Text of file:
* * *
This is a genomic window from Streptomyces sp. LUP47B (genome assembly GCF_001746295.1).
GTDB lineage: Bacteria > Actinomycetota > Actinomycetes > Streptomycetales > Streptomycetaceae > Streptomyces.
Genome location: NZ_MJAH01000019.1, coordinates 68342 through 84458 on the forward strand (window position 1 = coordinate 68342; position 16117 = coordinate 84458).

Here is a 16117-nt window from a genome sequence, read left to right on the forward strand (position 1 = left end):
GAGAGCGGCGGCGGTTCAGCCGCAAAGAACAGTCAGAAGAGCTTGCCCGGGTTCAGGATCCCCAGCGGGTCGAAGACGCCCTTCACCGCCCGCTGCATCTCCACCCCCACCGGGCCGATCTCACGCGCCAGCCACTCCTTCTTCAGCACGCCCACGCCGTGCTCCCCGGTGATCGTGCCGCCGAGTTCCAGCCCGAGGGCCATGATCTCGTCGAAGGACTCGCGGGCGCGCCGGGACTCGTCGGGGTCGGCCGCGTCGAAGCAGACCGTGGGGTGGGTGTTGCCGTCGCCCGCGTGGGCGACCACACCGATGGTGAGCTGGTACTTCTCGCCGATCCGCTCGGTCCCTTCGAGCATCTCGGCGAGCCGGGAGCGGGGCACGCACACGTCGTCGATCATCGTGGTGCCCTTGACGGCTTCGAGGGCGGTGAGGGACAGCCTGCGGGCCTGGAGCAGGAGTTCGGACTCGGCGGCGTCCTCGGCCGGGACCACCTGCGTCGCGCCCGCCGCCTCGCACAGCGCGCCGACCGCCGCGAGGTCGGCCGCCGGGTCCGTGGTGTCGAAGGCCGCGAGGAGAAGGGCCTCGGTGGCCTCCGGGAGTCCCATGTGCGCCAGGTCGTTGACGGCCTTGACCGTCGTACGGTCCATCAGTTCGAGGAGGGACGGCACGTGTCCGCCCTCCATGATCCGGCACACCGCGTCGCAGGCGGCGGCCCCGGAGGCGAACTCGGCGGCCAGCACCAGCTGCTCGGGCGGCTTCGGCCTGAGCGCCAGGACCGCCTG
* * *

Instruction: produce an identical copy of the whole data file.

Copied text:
This is a genomic window from Streptomyces sp. LUP47B (genome assembly GCF_001746295.1).
GTDB lineage: Bacteria > Actinomycetota > Actinomycetes > Streptomycetales > Streptomycetaceae > Streptomyces.
Genome location: NZ_MJAH01000019.1, coordinates 68342 through 84458 on the forward strand (window position 1 = coordinate 68342; position 16117 = coordinate 84458).

Here is a 16117-nt window from a genome sequence, read left to right on the forward strand (position 1 = left end):
GAGAGCGGCGGCGGTTCAGCCGCAAAGAACAGTCAGAAGAGCTTGCCCGGGTTCAGGATCCCCAGCGGGTCGAAGACGCCCTTCACCGCCCGCTGCATCTCCACCCCCACCGGGCCGATCTCACGCGCCAGCCACTCCTTCTTCAGCACGCCCACGCCGTGCTCCCCGGTGATCGTGCCGCCGAGTTCCAGCCCGAGGGCCATGATCTCGTCGAAGGACTCGCGGGCGCGCCGGGACTCGTCGGGGTCGGCCGCGTCGAAGCAGACCGTGGGGTGGGTGTTGCCGTCGCCCGCGTGGGCGACCACACCGATGGTGAGCTGGTACTTCTCGCCGATCCGCTCGGTCCCTTCGAGCATCTCGGCGAGCCGGGAGCGGGGCACGCACACGTCGTCGATCATCGTGGTGCCCTTGACGGCTTCGAGGGCGGTGAGGGACAGCCTGCGGGCCTGGAGCAGGAGTTCGGACTCGGCGGCGTCCTCGGCCGGGACCACCTGCGTCGCGCCCGCCGCCTCGCACAGCGCGCCGACCGCCGCGAGGTCGGCCGCCGGGTCCGTGGTGTCGAAGGCCGCGAGGAGAAGGGCCTCGGTGGCCTCCGGGAGTCCCATGTGCGCCAGGTCGTTGACGGCCTTGACCGTCGTACGGTCCATCAGTTCGAGGAGGGACGGCACGTGTCCGCCCTCCATGATCCGGCACACCGCGTCGCAGGCGGCGGCCCCGGAGGCGAACTCGGCGGCCAGCACCAGCTGCTCGGGCGGCTTCGGCCTGAGCGCCAGGACCGCCTG